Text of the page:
|Asset purchases||Covered bonds purchase programme (CBPP)||n/a||n/a||289,424|
|Securities markets programme (SMP)||n/a||n/a||24,023|
|Asset-backed securities purchase programme (ABSPP)||n/a||n/a||28,716|
|Public sector purchase programme (PSPP)||n/a||n/a||2,379,053|
|Corporate sector purchase programme (CSPP)||n/a||n/a||266,060|
|Pandemic emergency purchase programme (PEPP)||n/a||n/a||943,647|
|Reserve requirements||Minimum reserves||0%||146,471|
Difference with US Federal Reserve
In the United States Federal Reserve Bank, the Federal Reserve buys assets: typically, bonds issued by the Federal government. There is no limit on the bonds that it can buy and one of the tools at its disposal in a financial crisis is to take such extraordinary measures as the purchase of large amounts of assets such as commercial paper. The purpose of such operations is to ensure that adequate liquidity is available for functioning of the financial system.
The Eurosystem, on the other hand, uses collateralized lending as a default instrument. There are about 1,500 eligible banks which may bid for short-term repo contracts. The difference is that banks in effect borrow cash from the ECB and must pay it back; the short durations allow interest rates to be adjusted continually. When the repo notes come due the participating banks bid again. An increase in the quantity of notes offered at auction allows an increase in liquidity in the economy. A decrease has the contrary effect. The contracts are carried on the asset side of the European Central Bank's balance sheet and the resulting deposits in member banks are carried as a liability. In layman terms, the liability when did texas become a state the central bank is money, and an increase in deposits in member banks, carried as a liability by the central bank, means that more money has been put into the economy.[a]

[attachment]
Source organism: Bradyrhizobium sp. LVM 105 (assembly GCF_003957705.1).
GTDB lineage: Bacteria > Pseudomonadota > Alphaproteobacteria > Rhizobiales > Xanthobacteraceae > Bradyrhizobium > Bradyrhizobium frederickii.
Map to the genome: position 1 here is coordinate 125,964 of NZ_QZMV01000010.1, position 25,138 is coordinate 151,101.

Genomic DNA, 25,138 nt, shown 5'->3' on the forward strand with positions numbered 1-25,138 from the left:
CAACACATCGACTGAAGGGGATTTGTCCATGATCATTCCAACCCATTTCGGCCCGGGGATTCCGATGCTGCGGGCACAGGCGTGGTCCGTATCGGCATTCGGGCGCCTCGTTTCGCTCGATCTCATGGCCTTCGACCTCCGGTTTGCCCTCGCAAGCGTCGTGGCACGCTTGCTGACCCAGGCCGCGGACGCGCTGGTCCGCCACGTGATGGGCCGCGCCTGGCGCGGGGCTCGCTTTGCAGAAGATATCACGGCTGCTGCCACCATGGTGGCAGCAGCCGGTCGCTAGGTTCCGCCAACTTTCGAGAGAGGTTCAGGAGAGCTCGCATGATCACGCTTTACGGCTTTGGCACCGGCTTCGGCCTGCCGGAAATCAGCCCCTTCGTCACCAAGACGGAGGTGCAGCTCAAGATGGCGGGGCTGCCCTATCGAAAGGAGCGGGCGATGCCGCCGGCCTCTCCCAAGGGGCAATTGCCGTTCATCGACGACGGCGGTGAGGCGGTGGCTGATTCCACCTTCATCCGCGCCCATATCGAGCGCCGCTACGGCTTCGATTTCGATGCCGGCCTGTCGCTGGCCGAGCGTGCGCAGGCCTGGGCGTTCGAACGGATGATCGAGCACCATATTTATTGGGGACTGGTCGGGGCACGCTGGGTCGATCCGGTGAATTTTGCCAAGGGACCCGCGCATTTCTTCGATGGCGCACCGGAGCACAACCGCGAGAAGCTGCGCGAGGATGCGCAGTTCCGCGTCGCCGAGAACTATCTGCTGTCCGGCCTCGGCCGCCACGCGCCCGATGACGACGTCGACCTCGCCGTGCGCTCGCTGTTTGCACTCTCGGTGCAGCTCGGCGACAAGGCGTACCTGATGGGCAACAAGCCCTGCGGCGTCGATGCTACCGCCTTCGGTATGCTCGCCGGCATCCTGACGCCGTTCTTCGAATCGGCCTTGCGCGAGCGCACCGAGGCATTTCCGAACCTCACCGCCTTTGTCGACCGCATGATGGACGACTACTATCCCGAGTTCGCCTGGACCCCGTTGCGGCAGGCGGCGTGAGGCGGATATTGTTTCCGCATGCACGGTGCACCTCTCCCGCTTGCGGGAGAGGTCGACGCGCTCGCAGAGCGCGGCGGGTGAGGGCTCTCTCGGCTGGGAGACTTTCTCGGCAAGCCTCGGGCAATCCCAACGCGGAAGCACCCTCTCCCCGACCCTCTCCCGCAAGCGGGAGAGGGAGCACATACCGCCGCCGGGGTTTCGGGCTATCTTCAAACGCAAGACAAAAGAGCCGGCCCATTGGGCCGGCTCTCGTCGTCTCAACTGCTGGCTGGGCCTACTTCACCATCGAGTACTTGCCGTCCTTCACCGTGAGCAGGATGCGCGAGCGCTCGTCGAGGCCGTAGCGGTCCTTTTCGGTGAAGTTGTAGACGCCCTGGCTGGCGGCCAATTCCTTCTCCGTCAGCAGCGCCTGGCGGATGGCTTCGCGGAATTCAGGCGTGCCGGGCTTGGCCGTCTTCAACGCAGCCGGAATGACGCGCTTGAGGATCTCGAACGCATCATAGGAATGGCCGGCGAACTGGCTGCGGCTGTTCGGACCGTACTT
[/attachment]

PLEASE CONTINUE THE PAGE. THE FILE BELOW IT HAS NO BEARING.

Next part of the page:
To qualify for participation in the auctions, banks must be able to offer proof of appropriate collateral in the form of loans to other entities. These can be the public debt of member states, but a fairly wide range of private banking securities are also accepted. The fairly stringent membership requirements for the European Union, especially with regard to sovereign debt as a percentage of each member state's gross domestic product, are designed to ensure that assets offered to the bank as collateral are, at least in theory, all equally good, and all equally protected from the risk of inflation.
The ECB has four decision-making bodies, that take all the decisions with the objective of fulfilling the ECB's mandate:
- the Executive Board,
- the Governing Council,
- the General Council, and
- the Supervisory Board.
The Executive Board is responsible for the implementation of monetary policy (defined by the Governing Council) and the day-to-day running of the bank. It can issue decisions to national central banks and may also exercise powers delegated to it by the Governing Council. Executive Board members are assigned a portfolio of responsibilities by the President of the ECB. The executive board normally meets every Tuesday.
It is composed of the President of the Bank (currently Christine Lagarde), the vice-president (currently Luis de Guindos) and four other members. They are all appointed by the European Council for non-renewable terms of eight years. Member of the executive board of the ECB are appointed "from among persons of recognised standing and professional experience in monetary or banking matters by common accord of the governments of the Member States at the level of Heads of State or Government, on a recommendation from the Council, after it has consulted the European Parliament and the Governing Council of the ECB".
José Manuel González-Páramo, a Spanish member of the executive board since June 2004, was due to leave the board in early June 2012, but no replacement had been named as of late May. The Spanish had nominated Barcelona-born Antonio Sáinz de Vicuña – an ECB veteran who heads its legal department – as González-Páramo's replacement as early as January 2012, but alternatives from Luxembourg, Finland, and Slovenia were put forward and no decision made by May. After a long political battle and delays due to the European Parliament's protest over the lack of gender balance at the ECB, Luxembourg's Yves Mersch was appointed as González-Páramo's replacement.
In December 2020, Frank Elderson succeeded to Yves Mersch at the ECB's board.
The Governing Council is the main decision-making body of the Eurosystem. It comprises the members of the executive board (six in total) and the governors of the National Central Banks of the euro area countries (19 as of 2015).